There are 2 main definitions of raft in English:

raft1

Syllabification: raft
Pronunciation: /raft
 
/

noun

1A flat buoyant structure of timber or other materials fastened together, used as a boat or floating platform.
More example sentences
  • As kids, we were always on the water in canoes or rowboats or homemade rafts.
  • Bilbo sneaks off to get food, as people on shore lash the barrels together into a raft.
  • I befriended a couple of the kids, and together we built a raft that we would row down the Dodder as far as the great waterfall in Donnybrook.
1.1A small, inflatable rubber or plastic boat, especially one for use in emergencies.
More example sentences
  • It turned out that the chopper was homing in on the emergency locator beacon that activated when the raft was inflated.
  • They were taking down our coordinates every 15 minutes in case we got washed under and had to take the rubber raft and jump into our survival suits.
  • He and pilot Russell Phillips managed to survive 47 days on a rubber raft with no provisions amidst menacing swarms of sharks.
1.2A floating mass of fallen trees, vegetation, ice, or other material.
More example sentences
  • Roses and cynipid galls occur along the banks of the Severn River above the tree line because of clay deposits, heat, and rafts of vegetation carried north by the river.
  • These range from flimsy ‘floating meadows’ of intertwined grass to thick rafts of peatlike material that often support rooted trees and are likely to support nests as well.
  • Ground beetles and spiders likewise may be carried northward on rafts of vegetation.
1.3A dense flock of swimming birds or mammals: great rafts of cormorants, often 5,000 strong
More example sentences
  • We saw hundreds, down to the detail of their banded beaks, as we coursed through the rafts of birds floating, I assume for comfort, till they comically bodysurfed and dived out of our way.
  • Although large rafts of these birds can be seen in the Atlantic in winter, Washington's wintering Red-necked Grebes are solitary.
  • From the porch, watch rafts of birds winter on the water below.
1.4A layer of reinforced concrete forming the foundation of a building.
More example sentences
  • But it provided a footprint for new foundations a concrete raft with built-in frost apron over a channel for cables and pipelines.
  • Its foundations took the form of a concrete raft, whose design had been approved by the council on the recommendation of independent consulting engineers.
  • The nature of the ground would require the houses to be constructed on deep driven piles upon which concrete rafts would then be placed so as to provide strong foundations for the houses.

verb

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1 [no object] Travel on or as if on a raft: I have rafted along the Rio Grande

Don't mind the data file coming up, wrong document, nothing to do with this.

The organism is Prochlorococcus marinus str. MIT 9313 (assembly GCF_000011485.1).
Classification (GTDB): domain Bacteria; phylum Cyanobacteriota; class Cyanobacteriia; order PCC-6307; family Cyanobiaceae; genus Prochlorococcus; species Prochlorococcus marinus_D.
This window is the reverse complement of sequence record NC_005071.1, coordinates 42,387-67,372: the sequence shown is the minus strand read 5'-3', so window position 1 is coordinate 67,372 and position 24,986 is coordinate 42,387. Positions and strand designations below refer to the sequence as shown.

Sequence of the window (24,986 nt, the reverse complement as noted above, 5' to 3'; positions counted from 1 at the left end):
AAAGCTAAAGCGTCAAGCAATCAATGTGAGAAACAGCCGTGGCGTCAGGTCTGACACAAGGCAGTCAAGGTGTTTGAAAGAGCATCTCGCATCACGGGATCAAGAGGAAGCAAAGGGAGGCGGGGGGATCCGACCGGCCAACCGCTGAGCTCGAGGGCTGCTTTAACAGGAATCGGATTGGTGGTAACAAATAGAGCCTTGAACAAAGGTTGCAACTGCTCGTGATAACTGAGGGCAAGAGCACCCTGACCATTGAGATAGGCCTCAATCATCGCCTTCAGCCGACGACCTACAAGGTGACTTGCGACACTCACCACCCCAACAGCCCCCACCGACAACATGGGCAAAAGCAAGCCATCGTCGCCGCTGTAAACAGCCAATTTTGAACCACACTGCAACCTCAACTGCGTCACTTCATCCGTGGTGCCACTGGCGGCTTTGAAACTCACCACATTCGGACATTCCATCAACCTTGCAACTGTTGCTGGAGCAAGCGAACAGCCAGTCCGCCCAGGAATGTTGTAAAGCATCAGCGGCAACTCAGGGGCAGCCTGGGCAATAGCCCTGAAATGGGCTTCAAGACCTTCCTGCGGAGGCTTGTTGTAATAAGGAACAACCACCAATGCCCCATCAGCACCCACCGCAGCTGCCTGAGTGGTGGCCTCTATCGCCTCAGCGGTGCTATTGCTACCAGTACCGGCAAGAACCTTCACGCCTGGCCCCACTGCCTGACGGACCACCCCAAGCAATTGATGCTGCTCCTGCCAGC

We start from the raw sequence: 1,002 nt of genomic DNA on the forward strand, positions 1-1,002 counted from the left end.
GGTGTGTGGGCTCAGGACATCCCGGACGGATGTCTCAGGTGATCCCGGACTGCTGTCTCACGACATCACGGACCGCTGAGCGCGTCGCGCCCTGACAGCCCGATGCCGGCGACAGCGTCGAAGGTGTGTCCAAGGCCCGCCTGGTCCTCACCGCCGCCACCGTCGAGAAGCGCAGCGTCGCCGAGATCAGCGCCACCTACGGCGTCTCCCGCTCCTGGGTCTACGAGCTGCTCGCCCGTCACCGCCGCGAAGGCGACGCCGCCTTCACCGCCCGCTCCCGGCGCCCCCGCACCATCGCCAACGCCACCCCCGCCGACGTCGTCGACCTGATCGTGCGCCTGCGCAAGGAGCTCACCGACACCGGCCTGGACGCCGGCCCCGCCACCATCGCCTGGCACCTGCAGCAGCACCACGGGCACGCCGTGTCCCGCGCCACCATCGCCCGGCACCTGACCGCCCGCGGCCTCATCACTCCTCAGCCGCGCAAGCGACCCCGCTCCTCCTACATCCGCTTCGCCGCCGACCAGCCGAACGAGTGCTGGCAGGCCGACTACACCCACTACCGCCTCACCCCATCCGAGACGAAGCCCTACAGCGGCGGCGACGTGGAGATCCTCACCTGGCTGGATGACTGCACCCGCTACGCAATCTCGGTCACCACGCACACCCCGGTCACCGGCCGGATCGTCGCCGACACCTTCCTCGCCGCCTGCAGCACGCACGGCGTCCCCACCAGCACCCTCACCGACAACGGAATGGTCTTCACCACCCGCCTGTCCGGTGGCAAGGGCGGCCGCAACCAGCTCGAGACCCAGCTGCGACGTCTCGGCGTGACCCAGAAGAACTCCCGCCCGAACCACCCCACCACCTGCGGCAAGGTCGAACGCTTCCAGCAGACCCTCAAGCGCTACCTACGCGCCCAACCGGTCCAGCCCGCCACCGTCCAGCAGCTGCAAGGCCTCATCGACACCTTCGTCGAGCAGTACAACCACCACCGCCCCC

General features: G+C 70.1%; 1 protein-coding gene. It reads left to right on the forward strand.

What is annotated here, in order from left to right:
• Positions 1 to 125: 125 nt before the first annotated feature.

More example sentences
  • While rafting and kayaking in Nepal, adventurers can float along picturesque mountain rivers enjoying tranquil views, far from the well-traveled paths.
  • When planning a national park trip, many travelers envision rafting down the Colorado River through the Grand Canyon or hiking up Half Dome in Yosemite.
  • ‘Don't worry, Henriette hasn't been rafting either,’ he said.
1.1 [with object] Transport on or as a raft: the stores were rafted ashore I rafted 400 logs to my mill
1.2(Of an ice floe) be driven on top of or underneath another floe.
2 [with object] Bring or fasten together (a number of boats or other objects) side by side.
More example sentences
  • You're rafted up with other boats at your favorite swimming hole, and all of a sudden some knucklehead comes by throwing a supersized wake.
  • The next time we were all rafted up together, I waited until they went swimming, and rifled through their wallets for the extra four bucks.
  • Sometimes it's done by rafting to a boat that is on a mooring.

Origin

late Middle English (in the sense 'beam, rafter'): from Old Norse raptr 'rafter'. The verb dates from the late 17th century.

Definition of raft in:

There are 2 main definitions of raft in English:

raft2

Syllabification: raft
Pronunciation: /raft
 
/

noun

A large amount of something: a raft of government initiatives
More example sentences
  • Introduced under the Criminal Justice and Public Order Act 2001, the tickets cover a raft of minor public order and anti-social behaviour offences.
  • More than 50 employers take part in the Sharrow project which uses a raft of display boards in shops and libraries to advertise details of job opportunities.
  • The team has worked hard with police to secure a raft of anti-social behaviour orders in the last year.

Origin

mid 19th century: alteration of dialect raff 'abundance' (perhaps of Scandinavian origin), by association with raft1 in the sense 'floating mass'.

Definition of raft in: